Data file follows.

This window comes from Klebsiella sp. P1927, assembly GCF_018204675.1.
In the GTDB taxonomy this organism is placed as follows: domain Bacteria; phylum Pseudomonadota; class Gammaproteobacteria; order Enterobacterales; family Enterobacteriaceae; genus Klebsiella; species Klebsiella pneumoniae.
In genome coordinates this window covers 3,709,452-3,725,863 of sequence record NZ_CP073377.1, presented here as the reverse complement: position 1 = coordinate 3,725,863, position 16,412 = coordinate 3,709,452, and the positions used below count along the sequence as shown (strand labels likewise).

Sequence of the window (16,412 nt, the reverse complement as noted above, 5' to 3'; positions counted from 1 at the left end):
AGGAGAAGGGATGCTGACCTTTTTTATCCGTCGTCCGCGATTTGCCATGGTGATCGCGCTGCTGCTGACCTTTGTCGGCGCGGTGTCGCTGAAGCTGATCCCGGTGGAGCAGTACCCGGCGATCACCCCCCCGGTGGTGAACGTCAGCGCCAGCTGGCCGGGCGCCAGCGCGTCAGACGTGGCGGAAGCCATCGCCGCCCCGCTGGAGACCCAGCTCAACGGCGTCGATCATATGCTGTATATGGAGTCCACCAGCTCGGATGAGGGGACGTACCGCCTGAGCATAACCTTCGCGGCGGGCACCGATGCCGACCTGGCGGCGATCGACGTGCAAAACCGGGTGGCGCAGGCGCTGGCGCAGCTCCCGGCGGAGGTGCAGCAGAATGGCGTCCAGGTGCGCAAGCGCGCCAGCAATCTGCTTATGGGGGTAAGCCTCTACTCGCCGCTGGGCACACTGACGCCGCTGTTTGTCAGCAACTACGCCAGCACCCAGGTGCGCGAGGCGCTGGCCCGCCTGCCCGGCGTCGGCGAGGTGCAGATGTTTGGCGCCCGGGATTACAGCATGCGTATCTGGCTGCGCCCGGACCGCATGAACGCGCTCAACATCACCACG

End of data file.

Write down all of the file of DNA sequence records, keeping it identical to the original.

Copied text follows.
This window comes from Klebsiella sp. P1927, assembly GCF_018204675.1.
In the GTDB taxonomy this organism is placed as follows: domain Bacteria; phylum Pseudomonadota; class Gammaproteobacteria; order Enterobacterales; family Enterobacteriaceae; genus Klebsiella; species Klebsiella pneumoniae.
In genome coordinates this window covers 3,709,452-3,725,863 of sequence record NZ_CP073377.1, presented here as the reverse complement: position 1 = coordinate 3,725,863, position 16,412 = coordinate 3,709,452, and the positions used below count along the sequence as shown (strand labels likewise).

Sequence of the window (16,412 nt, the reverse complement as noted above, 5' to 3'; positions counted from 1 at the left end):
AGGAGAAGGGATGCTGACCTTTTTTATCCGTCGTCCGCGATTTGCCATGGTGATCGCGCTGCTGCTGACCTTTGTCGGCGCGGTGTCGCTGAAGCTGATCCCGGTGGAGCAGTACCCGGCGATCACCCCCCCGGTGGTGAACGTCAGCGCCAGCTGGCCGGGCGCCAGCGCGTCAGACGTGGCGGAAGCCATCGCCGCCCCGCTGGAGACCCAGCTCAACGGCGTCGATCATATGCTGTATATGGAGTCCACCAGCTCGGATGAGGGGACGTACCGCCTGAGCATAACCTTCGCGGCGGGCACCGATGCCGACCTGGCGGCGATCGACGTGCAAAACCGGGTGGCGCAGGCGCTGGCGCAGCTCCCGGCGGAGGTGCAGCAGAATGGCGTCCAGGTGCGCAAGCGCGCCAGCAATCTGCTTATGGGGGTAAGCCTCTACTCGCCGCTGGGCACACTGACGCCGCTGTTTGTCAGCAACTACGCCAGCACCCAGGTGCGCGAGGCGCTGGCCCGCCTGCCCGGCGTCGGCGAGGTGCAGATGTTTGGCGCCCGGGATTACAGCATGCGTATCTGGCTGCGCCCGGACCGCATGAACGCGCTCAACATCACCACG